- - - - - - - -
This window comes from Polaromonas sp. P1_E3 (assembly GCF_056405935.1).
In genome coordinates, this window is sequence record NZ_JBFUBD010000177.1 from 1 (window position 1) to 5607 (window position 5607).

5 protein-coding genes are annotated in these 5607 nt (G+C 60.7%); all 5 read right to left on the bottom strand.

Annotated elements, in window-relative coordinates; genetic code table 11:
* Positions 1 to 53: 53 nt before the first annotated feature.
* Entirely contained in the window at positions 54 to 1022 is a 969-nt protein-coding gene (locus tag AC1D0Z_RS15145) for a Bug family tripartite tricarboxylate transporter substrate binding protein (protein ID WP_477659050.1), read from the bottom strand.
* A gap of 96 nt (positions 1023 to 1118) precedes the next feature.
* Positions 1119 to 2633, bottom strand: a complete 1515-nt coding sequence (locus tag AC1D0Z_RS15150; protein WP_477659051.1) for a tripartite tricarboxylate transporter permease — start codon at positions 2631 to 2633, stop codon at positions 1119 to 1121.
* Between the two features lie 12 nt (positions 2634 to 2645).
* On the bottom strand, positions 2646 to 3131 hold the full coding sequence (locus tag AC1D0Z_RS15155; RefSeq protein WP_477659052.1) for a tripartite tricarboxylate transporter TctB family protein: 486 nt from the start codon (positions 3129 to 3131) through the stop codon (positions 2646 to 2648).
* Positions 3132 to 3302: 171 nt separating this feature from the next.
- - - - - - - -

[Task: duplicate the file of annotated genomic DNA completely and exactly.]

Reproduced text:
This window comes from Polaromonas sp. P1_E3 (assembly GCF_056405935.1).
In genome coordinates, this window is sequence record NZ_JBFUBD010000177.1 from 1 (window position 1) to 5607 (window position 5607).

5 protein-coding genes are annotated in these 5607 nt (G+C 60.7%); all 5 read right to left on the bottom strand.

Annotated elements, in window-relative coordinates; genetic code table 11:
* Positions 1 to 53: 53 nt before the first annotated feature.
* Entirely contained in the window at positions 54 to 1022 is a 969-nt protein-coding gene (locus tag AC1D0Z_RS15145) for a Bug family tripartite tricarboxylate transporter substrate binding protein (protein ID WP_477659050.1), read from the bottom strand.
* A gap of 96 nt (positions 1023 to 1118) precedes the next feature.
* Positions 1119 to 2633, bottom strand: a complete 1515-nt coding sequence (locus tag AC1D0Z_RS15150; protein WP_477659051.1) for a tripartite tricarboxylate transporter permease — start codon at positions 2631 to 2633, stop codon at positions 1119 to 1121.
* Between the two features lie 12 nt (positions 2634 to 2645).
* On the bottom strand, positions 2646 to 3131 hold the full coding sequence (locus tag AC1D0Z_RS15155; RefSeq protein WP_477659052.1) for a tripartite tricarboxylate transporter TctB family protein: 486 nt from the start codon (positions 3129 to 3131) through the stop codon (positions 2646 to 2648).
* Positions 3132 to 3302: 171 nt separating this feature from the next.